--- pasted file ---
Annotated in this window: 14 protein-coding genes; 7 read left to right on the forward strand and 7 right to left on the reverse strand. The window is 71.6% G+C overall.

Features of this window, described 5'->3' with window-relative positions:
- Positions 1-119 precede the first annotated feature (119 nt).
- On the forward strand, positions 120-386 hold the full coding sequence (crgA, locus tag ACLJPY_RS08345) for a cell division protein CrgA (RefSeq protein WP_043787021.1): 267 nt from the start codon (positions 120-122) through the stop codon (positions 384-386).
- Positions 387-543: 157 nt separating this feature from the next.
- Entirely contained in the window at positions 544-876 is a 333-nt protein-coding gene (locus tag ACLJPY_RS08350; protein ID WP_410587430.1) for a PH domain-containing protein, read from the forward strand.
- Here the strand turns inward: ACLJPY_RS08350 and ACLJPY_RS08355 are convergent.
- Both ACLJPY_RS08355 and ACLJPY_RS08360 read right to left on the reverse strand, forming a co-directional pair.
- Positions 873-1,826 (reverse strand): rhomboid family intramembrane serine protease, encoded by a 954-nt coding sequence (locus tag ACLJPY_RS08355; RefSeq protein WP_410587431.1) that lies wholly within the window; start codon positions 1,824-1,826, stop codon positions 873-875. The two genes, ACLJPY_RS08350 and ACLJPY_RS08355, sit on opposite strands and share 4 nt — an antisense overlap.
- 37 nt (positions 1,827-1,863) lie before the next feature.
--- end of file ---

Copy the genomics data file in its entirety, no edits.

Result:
Annotated in this window: 14 protein-coding genes; 7 read left to right on the forward strand and 7 right to left on the reverse strand. The window is 71.6% G+C overall.

Features of this window, described 5'->3' with window-relative positions:
- Positions 1-119 precede the first annotated feature (119 nt).
- On the forward strand, positions 120-386 hold the full coding sequence (crgA, locus tag ACLJPY_RS08345) for a cell division protein CrgA (RefSeq protein WP_043787021.1): 267 nt from the start codon (positions 120-122) through the stop codon (positions 384-386).
- Positions 387-543: 157 nt separating this feature from the next.
- Entirely contained in the window at positions 544-876 is a 333-nt protein-coding gene (locus tag ACLJPY_RS08350; protein ID WP_410587430.1) for a PH domain-containing protein, read from the forward strand.
- Here the strand turns inward: ACLJPY_RS08350 and ACLJPY_RS08355 are convergent.
- Both ACLJPY_RS08355 and ACLJPY_RS08360 read right to left on the reverse strand, forming a co-directional pair.
- Positions 873-1,826 (reverse strand): rhomboid family intramembrane serine protease, encoded by a 954-nt coding sequence (locus tag ACLJPY_RS08355; RefSeq protein WP_410587431.1) that lies wholly within the window; start codon positions 1,824-1,826, stop codon positions 873-875. The two genes, ACLJPY_RS08350 and ACLJPY_RS08355, sit on opposite strands and share 4 nt — an antisense overlap.
- 37 nt (positions 1,827-1,863) lie before the next feature.